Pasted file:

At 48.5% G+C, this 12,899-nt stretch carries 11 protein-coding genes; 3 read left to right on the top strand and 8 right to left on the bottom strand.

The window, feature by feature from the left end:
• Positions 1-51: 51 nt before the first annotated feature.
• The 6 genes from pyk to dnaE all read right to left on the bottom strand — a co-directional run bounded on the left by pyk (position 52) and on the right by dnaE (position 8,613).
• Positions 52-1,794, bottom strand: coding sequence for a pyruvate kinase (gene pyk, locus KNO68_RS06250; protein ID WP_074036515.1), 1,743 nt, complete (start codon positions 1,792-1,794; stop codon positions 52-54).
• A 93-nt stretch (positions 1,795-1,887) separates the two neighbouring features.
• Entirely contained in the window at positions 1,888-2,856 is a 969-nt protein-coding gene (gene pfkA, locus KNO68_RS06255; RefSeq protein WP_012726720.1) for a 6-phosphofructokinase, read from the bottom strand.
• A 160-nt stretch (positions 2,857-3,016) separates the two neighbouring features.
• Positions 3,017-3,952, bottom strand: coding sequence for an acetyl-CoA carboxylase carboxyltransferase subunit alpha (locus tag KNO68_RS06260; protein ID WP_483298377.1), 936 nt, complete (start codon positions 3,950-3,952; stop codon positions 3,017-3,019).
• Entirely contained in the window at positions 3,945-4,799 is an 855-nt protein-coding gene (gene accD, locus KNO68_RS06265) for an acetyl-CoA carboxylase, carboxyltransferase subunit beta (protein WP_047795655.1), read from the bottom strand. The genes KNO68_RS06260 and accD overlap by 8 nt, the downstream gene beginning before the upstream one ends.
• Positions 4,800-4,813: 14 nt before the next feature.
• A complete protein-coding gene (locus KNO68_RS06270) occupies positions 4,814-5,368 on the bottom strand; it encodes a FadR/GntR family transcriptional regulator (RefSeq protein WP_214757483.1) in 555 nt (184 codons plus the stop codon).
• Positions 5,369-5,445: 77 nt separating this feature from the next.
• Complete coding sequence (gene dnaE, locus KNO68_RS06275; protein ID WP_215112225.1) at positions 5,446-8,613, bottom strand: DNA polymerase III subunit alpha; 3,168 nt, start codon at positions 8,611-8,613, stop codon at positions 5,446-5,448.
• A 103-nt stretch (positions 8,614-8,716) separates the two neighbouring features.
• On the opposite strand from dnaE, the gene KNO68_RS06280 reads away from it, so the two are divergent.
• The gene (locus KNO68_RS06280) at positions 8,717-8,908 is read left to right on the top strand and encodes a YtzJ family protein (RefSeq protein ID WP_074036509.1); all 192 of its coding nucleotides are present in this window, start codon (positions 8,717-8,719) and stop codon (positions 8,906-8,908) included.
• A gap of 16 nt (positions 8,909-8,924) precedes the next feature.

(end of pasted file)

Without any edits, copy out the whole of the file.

At 48.5% G+C, this 12,899-nt stretch carries 11 protein-coding genes; 3 read left to right on the top strand and 8 right to left on the bottom strand.

The window, feature by feature from the left end:
• Positions 1-51: 51 nt before the first annotated feature.
• The 6 genes from pyk to dnaE all read right to left on the bottom strand — a co-directional run bounded on the left by pyk (position 52) and on the right by dnaE (position 8,613).
• Positions 52-1,794, bottom strand: coding sequence for a pyruvate kinase (gene pyk, locus KNO68_RS06250; protein ID WP_074036515.1), 1,743 nt, complete (start codon positions 1,792-1,794; stop codon positions 52-54).
• A 93-nt stretch (positions 1,795-1,887) separates the two neighbouring features.
• Entirely contained in the window at positions 1,888-2,856 is a 969-nt protein-coding gene (gene pfkA, locus KNO68_RS06255; RefSeq protein WP_012726720.1) for a 6-phosphofructokinase, read from the bottom strand.
• A 160-nt stretch (positions 2,857-3,016) separates the two neighbouring features.
• Positions 3,017-3,952, bottom strand: coding sequence for an acetyl-CoA carboxylase carboxyltransferase subunit alpha (locus tag KNO68_RS06260; protein ID WP_483298377.1), 936 nt, complete (start codon positions 3,950-3,952; stop codon positions 3,017-3,019).
• Entirely contained in the window at positions 3,945-4,799 is an 855-nt protein-coding gene (gene accD, locus KNO68_RS06265) for an acetyl-CoA carboxylase, carboxyltransferase subunit beta (protein WP_047795655.1), read from the bottom strand. The genes KNO68_RS06260 and accD overlap by 8 nt, the downstream gene beginning before the upstream one ends.
• Positions 4,800-4,813: 14 nt before the next feature.
• A complete protein-coding gene (locus KNO68_RS06270) occupies positions 4,814-5,368 on the bottom strand; it encodes a FadR/GntR family transcriptional regulator (RefSeq protein WP_214757483.1) in 555 nt (184 codons plus the stop codon).
• Positions 5,369-5,445: 77 nt separating this feature from the next.
• Complete coding sequence (gene dnaE, locus KNO68_RS06275; protein ID WP_215112225.1) at positions 5,446-8,613, bottom strand: DNA polymerase III subunit alpha; 3,168 nt, start codon at positions 8,611-8,613, stop codon at positions 5,446-5,448.
• A 103-nt stretch (positions 8,614-8,716) separates the two neighbouring features.
• On the opposite strand from dnaE, the gene KNO68_RS06280 reads away from it, so the two are divergent.
• The gene (locus KNO68_RS06280) at positions 8,717-8,908 is read left to right on the top strand and encodes a YtzJ family protein (RefSeq protein ID WP_074036509.1); all 192 of its coding nucleotides are present in this window, start codon (positions 8,717-8,719) and stop codon (positions 8,906-8,908) included.
• A gap of 16 nt (positions 8,909-8,924) precedes the next feature.